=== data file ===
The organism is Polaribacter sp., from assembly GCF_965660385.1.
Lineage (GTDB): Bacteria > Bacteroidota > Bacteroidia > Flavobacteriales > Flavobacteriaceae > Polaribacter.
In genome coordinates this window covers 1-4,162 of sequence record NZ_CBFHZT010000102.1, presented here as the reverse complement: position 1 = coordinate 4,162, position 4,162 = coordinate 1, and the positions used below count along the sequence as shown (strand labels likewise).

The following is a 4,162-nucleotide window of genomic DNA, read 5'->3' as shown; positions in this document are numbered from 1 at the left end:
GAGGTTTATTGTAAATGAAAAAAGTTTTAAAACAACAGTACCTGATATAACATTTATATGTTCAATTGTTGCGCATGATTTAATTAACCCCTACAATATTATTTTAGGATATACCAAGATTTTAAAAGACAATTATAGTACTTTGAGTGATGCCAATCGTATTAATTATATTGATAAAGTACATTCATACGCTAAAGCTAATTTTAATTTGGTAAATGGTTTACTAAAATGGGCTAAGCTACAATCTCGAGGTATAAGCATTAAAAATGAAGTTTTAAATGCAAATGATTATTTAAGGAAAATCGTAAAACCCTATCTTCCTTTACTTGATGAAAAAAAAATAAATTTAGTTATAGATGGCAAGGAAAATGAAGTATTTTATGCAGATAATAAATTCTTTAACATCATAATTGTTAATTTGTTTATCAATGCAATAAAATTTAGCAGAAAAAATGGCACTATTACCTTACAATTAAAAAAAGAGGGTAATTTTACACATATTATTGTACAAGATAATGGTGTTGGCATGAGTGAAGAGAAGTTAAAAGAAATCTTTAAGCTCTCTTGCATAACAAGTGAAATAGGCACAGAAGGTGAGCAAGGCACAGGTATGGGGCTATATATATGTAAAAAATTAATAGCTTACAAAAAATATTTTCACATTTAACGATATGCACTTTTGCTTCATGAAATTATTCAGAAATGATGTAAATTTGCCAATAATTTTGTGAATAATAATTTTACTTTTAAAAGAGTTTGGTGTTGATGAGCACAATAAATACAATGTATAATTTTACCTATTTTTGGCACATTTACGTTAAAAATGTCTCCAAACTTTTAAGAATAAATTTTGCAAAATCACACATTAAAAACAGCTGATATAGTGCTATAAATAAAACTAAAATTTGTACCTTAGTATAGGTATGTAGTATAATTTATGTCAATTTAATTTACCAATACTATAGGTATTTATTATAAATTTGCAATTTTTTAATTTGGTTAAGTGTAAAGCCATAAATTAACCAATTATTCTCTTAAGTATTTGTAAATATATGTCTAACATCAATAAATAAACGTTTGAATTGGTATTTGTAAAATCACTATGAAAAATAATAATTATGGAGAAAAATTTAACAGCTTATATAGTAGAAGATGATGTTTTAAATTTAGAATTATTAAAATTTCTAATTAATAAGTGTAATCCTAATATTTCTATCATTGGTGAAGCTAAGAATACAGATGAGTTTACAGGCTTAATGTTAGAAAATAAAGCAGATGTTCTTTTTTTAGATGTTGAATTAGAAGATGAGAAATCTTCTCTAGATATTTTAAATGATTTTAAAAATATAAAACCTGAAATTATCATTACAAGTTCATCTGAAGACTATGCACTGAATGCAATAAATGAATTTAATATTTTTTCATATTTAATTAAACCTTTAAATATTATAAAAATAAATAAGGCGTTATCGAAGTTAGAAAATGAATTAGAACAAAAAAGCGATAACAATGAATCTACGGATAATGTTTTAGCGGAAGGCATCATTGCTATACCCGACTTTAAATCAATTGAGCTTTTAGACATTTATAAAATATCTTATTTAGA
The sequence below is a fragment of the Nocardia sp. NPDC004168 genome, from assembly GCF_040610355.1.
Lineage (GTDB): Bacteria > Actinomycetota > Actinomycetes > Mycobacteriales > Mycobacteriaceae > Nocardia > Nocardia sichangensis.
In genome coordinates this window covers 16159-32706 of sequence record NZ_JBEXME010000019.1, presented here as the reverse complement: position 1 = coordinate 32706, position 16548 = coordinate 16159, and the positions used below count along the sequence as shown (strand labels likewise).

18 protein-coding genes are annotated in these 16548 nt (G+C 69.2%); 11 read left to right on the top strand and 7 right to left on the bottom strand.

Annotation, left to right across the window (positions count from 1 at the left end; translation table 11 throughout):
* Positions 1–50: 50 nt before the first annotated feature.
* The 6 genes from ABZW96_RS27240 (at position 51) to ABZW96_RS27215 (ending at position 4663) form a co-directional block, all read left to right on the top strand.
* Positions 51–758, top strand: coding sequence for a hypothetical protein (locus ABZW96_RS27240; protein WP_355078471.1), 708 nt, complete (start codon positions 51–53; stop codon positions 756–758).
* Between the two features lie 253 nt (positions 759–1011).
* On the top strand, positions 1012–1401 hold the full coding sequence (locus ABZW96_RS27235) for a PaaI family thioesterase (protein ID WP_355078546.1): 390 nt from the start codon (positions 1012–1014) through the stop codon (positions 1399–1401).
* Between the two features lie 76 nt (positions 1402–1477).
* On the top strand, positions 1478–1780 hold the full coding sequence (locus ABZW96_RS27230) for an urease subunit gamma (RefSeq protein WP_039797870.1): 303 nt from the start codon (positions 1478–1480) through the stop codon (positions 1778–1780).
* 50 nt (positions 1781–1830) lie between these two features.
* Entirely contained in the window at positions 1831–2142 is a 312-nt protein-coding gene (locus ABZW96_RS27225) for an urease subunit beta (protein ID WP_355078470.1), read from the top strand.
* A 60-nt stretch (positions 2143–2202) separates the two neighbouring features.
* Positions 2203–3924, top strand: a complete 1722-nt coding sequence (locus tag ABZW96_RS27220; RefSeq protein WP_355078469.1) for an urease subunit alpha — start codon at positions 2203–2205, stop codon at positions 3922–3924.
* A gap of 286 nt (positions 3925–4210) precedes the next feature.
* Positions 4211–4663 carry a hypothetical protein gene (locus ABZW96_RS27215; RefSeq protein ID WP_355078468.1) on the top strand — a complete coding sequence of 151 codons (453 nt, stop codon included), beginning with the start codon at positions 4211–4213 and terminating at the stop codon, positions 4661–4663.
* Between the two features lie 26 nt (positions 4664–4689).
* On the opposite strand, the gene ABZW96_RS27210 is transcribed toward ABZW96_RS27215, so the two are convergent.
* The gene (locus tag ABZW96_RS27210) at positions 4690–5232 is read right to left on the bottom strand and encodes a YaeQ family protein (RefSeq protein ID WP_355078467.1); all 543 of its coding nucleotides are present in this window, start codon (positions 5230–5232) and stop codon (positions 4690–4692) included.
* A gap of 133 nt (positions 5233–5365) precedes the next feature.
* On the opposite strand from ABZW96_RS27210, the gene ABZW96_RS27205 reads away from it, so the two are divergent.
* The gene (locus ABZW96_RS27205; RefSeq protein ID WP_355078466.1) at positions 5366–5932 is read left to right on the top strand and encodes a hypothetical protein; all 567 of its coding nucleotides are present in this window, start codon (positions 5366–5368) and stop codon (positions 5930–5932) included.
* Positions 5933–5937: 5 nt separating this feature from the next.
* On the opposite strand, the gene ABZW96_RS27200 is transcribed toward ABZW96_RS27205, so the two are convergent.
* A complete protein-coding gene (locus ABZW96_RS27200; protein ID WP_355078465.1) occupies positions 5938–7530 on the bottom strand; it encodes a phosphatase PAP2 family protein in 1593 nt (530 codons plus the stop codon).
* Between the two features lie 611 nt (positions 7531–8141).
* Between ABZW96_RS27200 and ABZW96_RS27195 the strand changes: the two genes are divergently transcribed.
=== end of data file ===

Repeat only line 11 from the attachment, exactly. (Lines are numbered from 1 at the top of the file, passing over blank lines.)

* Positions 1–50: 50 nt before the first annotated feature.